May 4, 1923|
September 23, 2014
|Coaching career (HC unless noted)|
Boston University (assistant)
New Britain HS (CT)
|Administrative career (AD unless noted)|
|Head coaching record|
College Football Data Warehouse
|Accomplishments and honors|
NFF Distinguished American Award (1986)
John L. Toner (May 4, 1923 – September 23, 2014) was a college football head coach and athletic director at the University of Connecticut (UConn). During his 18-year tenure as athletic director Toner also served in several roles with the National Collegiate Athletic Association (NCAA), including as its president from 1983 to 1985. Toner was responsible for several momentous decisions in his time as athletic director at UConn, including UConn becoming a founding member of the Big East Conference in 1979, as well as the hiring of future Hall of Fame coaches Geno Auriemma and Jim Calhoun. He also oversaw the funding and construction of Gampel Pavilion.
- Personal life 1
- Football coach 2
Athletic director 3
- Joining the Big East Conference 3.1
- NCAA 4
- Honors and awards 5
- References 6
Toner was born in 1923 in Nantucket, Massachusetts.[ 1] He died at the age of 91 in 2014.
Toner became UConn's 21st head football coach in 1966.[ 2] In five seasons under Toner the Huskies compiled a 20–24–3 record.[ 3] Toner resigned as football coach at the end of the 1970 season to concentrate on his position as athletic director.[ 4]
Toner became UConn's athletic director in 1969, continuing a tradition of elevating someone from the football program to that position.[ 4] He served in that position for 17 years until he resigned in 1987 except to oversee the construction of Gampel Pavilion.[ 5]
Joining the Big East Conference
Toner was first approached about Connecticut becoming a founding member of the Big East Conference in May 1979, but was uncertain. On May 26, UConn was given a 24-hour deadline to decide whether they would join. Toner, unable to reach the university president, unilaterally accepted the invitation.[ 6]
Toner served as president of the NCAA from 1983 to 1985. During his tenure, he was involved in implementing Title IX in collegiate athletics, splitting college football into Divisions I-A and I-AA, and passing new freshman eligibility rules.[ 7] He also was involved in Herschel Walker's leaving college early to join the United States Football League.[ 8]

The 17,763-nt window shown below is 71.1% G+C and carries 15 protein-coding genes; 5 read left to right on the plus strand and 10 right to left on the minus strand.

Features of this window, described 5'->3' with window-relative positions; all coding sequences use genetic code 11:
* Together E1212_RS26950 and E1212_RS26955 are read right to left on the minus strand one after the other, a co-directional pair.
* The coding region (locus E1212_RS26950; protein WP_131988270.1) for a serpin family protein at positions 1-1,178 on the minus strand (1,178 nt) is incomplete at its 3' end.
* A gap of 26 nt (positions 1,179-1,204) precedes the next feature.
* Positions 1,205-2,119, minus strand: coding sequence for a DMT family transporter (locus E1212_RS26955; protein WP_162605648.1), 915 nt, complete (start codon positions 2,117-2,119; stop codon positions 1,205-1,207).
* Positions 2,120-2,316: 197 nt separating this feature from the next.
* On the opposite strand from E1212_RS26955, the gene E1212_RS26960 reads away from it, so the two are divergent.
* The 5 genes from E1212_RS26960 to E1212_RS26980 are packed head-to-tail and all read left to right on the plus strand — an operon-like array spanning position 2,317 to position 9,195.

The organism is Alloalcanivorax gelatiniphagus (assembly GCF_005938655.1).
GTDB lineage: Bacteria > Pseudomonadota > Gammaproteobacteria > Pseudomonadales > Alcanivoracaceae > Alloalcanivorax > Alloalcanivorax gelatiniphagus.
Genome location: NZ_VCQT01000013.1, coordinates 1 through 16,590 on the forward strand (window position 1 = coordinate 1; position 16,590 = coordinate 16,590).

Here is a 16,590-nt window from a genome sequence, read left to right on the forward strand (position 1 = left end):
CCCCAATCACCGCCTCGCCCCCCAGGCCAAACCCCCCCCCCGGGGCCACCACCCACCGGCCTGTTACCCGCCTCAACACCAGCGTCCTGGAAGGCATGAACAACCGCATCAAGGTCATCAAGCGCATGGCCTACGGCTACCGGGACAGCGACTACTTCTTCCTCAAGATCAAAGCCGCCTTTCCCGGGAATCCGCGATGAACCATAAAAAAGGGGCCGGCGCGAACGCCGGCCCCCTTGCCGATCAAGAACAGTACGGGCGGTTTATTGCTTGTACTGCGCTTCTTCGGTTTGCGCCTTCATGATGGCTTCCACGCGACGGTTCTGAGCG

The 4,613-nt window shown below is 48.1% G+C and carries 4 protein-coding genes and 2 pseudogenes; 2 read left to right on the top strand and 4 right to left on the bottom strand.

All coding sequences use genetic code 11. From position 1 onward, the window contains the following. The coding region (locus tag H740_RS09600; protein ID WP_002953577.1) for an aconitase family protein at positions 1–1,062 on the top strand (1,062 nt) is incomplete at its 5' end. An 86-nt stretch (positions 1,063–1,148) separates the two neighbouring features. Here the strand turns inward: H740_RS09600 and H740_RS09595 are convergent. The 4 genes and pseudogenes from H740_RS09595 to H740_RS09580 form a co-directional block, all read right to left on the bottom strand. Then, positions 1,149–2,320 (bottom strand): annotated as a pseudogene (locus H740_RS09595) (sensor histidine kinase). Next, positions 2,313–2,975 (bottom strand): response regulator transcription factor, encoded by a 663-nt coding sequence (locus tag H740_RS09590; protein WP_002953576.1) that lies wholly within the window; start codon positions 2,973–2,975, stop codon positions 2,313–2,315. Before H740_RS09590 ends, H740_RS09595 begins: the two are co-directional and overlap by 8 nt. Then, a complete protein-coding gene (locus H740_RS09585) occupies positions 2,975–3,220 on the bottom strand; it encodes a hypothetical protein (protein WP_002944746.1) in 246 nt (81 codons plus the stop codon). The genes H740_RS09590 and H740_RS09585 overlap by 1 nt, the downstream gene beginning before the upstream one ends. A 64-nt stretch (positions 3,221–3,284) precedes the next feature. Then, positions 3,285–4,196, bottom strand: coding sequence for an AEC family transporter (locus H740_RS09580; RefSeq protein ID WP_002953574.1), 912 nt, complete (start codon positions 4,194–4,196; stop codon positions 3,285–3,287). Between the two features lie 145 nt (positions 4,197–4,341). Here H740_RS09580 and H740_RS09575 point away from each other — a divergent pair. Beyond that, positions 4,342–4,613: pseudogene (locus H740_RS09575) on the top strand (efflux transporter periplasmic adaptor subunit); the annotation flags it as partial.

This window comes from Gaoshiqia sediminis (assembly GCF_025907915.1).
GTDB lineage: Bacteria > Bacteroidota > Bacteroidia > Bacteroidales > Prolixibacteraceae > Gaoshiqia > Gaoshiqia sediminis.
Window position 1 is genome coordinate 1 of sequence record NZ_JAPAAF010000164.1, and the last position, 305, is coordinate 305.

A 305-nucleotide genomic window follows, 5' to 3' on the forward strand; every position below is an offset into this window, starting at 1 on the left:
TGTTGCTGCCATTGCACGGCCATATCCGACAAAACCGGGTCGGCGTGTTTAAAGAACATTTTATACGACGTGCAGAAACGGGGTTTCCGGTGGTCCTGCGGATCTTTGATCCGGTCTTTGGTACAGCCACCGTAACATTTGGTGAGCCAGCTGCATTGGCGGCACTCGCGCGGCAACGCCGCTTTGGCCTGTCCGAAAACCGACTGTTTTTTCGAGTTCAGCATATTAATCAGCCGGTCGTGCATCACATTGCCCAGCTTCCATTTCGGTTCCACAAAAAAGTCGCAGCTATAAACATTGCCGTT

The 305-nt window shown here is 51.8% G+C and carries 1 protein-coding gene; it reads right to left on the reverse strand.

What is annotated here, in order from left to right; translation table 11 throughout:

Honors and awards
- In 1997, the National Football Foundation inaugurated its John L. Toner Award, with Toner as the first recipient.
- On February 28, 2009, Toner was inducted as the 29th member of the UConn Huskies of Honor.[ 9]
- Toner, John L. "United States Public Records, 1970-2009". FamilySearch. Retrieved 25 July 2014.
- Canfield, Owen (October 27, 1998). "Big-Time Thanks to Coach Toner". The Hartford Courant (Tribune Corporation). p. C5. Archived from the original on March 17, 2010. Retrieved March 17, 2010.
- Shea, Jim (1995). Huskymania: The inside story of the rise of UConn's men's and women's basketball teams (1st ed.). New York: Villard. p. 37.
- Shea, Jim (1995). Huskymania: The inside story of the rise of UConn's men's and women's basketball teams (1st ed.). New York: Villard. p. 36.
- UConn Athletic Communications (2009). 2009 University of Connecticut Football Media Guide (pdf). University of Connecticut. p. 119. Retrieved February 21, 2010.
- "SPORTS PEOPLE; UConn Search Begins". The New York Times. January 23, 1987. p. A18. Archived from the original on March 17, 2010. Retrieved March 17, 2010.
- Shea, Jim (1995). Huskymania: The inside story of the rise of UConn's men's and women's basketball teams (1st ed.). New York: Villard. pp. 38–39.
- Shea, Jim (1995). Huskymania: The inside story of the rise of UConn's men's and women's basketball teams (1st ed.). New York: Villard. p. 38.
- """John Toner To Be Inducted Into "Huskies Of Honor. www.uconnhuskies.com. University of Connecticut. February 23, 2000. Archived from the original on February 7, 2010. Retrieved February 7, 2010.
- "One On One: John Toner". The Pittsburgh Press (E. W. Scripps Company). May 13, 1985. p. D2. Archived from the original on March 17, 2010. Retrieved March 17, 2010.